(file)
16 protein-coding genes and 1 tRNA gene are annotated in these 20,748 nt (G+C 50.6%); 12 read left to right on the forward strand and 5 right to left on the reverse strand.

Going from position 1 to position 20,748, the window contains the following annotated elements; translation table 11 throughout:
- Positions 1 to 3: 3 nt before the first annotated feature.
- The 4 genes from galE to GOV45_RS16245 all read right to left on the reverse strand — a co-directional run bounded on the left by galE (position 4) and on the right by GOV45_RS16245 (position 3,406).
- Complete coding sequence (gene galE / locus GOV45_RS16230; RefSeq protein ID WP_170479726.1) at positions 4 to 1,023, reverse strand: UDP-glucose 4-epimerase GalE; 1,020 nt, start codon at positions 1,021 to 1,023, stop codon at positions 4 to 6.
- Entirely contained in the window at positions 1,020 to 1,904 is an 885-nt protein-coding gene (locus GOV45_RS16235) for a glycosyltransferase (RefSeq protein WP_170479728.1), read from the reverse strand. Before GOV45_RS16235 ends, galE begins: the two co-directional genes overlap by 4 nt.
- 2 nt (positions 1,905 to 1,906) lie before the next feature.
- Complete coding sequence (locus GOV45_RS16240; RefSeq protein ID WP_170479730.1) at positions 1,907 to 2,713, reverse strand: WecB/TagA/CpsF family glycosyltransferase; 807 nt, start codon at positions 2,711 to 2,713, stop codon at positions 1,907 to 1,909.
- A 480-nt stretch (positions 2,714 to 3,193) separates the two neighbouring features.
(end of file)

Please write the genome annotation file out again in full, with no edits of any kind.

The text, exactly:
16 protein-coding genes and 1 tRNA gene are annotated in these 20,748 nt (G+C 50.6%); 12 read left to right on the forward strand and 5 right to left on the reverse strand.

Going from position 1 to position 20,748, the window contains the following annotated elements; translation table 11 throughout:
- Positions 1 to 3: 3 nt before the first annotated feature.
- The 4 genes from galE to GOV45_RS16245 all read right to left on the reverse strand — a co-directional run bounded on the left by galE (position 4) and on the right by GOV45_RS16245 (position 3,406).
- Complete coding sequence (gene galE / locus GOV45_RS16230; RefSeq protein ID WP_170479726.1) at positions 4 to 1,023, reverse strand: UDP-glucose 4-epimerase GalE; 1,020 nt, start codon at positions 1,021 to 1,023, stop codon at positions 4 to 6.
- Entirely contained in the window at positions 1,020 to 1,904 is an 885-nt protein-coding gene (locus GOV45_RS16235) for a glycosyltransferase (RefSeq protein WP_170479728.1), read from the reverse strand. Before GOV45_RS16235 ends, galE begins: the two co-directional genes overlap by 4 nt.
- 2 nt (positions 1,905 to 1,906) lie before the next feature.
- Complete coding sequence (locus GOV45_RS16240; RefSeq protein ID WP_170479730.1) at positions 1,907 to 2,713, reverse strand: WecB/TagA/CpsF family glycosyltransferase; 807 nt, start codon at positions 2,711 to 2,713, stop codon at positions 1,907 to 1,909.
- A 480-nt stretch (positions 2,714 to 3,193) separates the two neighbouring features.